Author Affiliations: Department of Emergency Medicine and Brookdale Department of Geriatrics and Palliative Medicine, Mt Sinai School of Medicine, New York, New York.
A few weeks ago, I had the type of emergency department shift I dread. All the patients I saw were dying. But for 2 patients in particular, I was struck by the difference in care at the end of their lives.
In the first bay lay a woman with severe respiratory distress who appeared much older than her actual age of 62 years. She had the look I know too well of someone with multiple chronic medical conditions, so I asked the resident to review the medical chart. “Over 40 pack-year tobacco history, former IVDU on methadone, Hep C, asthma, poorly controlled diabetes, end stage renal disease on hemodialysis, multiple abdominal surgeries and ostomy due to a complicated cholecystectomy.” Her breathing quickened and grew more labored as her oxygen saturation dropped. We barely spoke, but I told her what I planned, yelling above the noise so she could hear me. “We have to put in a breathing tube. Is that okay?” She gave a quick nod. Then I paralyzed and sedated her, performed direct laryngoscopy, and passed the tube between her pearly white cords. I put in a central line, ordered a stat portable chest radiograph, and called the intensive care unit team. I knew that any other emergency medicine attending physician would probably have performed the same procedures and called the same consults, but I wondered if I had done the best for the patient. I have seen this scenario play out too often. While she may survive this hospitalization, her quality of life will be poor and she will suffer. We were managing her from one crisis to the next, without real pause to discuss her wishes or her prognosis.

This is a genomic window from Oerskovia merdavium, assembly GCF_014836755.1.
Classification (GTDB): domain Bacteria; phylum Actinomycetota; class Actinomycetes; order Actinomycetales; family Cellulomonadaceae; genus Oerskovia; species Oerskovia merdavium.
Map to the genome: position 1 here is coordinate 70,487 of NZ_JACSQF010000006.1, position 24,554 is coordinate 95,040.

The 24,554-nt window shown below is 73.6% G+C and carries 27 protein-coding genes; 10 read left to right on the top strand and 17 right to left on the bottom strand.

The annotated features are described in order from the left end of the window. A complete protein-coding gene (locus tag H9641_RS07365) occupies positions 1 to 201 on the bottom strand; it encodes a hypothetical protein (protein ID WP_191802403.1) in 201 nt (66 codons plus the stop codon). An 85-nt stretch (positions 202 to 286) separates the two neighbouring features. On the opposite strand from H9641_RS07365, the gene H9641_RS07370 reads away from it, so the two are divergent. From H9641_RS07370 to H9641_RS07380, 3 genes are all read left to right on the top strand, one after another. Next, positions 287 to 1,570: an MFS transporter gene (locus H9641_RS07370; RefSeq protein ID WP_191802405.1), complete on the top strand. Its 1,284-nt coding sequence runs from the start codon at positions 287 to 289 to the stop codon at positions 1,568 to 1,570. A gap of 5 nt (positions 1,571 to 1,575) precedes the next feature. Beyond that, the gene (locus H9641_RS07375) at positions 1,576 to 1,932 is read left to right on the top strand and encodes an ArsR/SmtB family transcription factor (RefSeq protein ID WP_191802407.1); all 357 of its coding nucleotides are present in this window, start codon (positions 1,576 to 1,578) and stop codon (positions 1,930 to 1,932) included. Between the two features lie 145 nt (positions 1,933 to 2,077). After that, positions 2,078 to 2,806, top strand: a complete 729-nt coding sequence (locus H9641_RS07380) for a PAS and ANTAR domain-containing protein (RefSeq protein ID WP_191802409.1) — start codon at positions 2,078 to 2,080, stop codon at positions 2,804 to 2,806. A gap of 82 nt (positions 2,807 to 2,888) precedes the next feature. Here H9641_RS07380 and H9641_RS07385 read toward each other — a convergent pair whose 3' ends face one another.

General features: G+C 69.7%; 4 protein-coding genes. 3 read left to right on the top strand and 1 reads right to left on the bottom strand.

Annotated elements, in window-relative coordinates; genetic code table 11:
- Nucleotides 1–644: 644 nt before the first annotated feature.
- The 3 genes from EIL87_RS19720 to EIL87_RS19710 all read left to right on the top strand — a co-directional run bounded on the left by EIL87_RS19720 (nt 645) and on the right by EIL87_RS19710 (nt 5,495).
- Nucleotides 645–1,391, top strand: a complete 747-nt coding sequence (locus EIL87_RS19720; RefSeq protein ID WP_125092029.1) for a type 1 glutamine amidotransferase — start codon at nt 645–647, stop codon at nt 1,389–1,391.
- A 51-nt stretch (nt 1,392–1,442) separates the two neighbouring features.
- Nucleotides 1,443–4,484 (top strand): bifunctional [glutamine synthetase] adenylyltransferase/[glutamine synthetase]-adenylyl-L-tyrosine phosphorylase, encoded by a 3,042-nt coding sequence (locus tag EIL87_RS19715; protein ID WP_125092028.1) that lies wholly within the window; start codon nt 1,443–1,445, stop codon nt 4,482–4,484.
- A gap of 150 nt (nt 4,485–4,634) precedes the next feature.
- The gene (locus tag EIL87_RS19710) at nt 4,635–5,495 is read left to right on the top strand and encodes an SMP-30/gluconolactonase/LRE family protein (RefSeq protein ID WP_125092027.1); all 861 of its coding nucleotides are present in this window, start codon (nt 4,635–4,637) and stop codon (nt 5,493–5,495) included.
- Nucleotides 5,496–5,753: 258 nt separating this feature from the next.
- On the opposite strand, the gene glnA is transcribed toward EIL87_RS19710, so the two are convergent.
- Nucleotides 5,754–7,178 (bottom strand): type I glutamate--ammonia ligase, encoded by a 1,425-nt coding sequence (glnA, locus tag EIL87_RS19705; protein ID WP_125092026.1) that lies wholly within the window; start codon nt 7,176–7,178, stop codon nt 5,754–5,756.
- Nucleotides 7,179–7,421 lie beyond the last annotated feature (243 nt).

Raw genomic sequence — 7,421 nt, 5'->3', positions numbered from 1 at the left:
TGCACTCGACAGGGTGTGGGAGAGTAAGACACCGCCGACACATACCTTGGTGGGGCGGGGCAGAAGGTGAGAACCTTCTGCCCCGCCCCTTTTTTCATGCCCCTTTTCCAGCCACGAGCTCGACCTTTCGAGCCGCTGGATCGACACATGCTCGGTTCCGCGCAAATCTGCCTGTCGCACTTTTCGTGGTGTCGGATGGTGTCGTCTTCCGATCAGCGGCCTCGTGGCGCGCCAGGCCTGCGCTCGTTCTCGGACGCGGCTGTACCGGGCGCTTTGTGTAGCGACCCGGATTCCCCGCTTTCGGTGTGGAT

Grudzen C. At the End of Life, Sometimes Less Is More. Arch Intern Med. 2011;171(13):1201. doi:10.1001/archinternmed.2011.133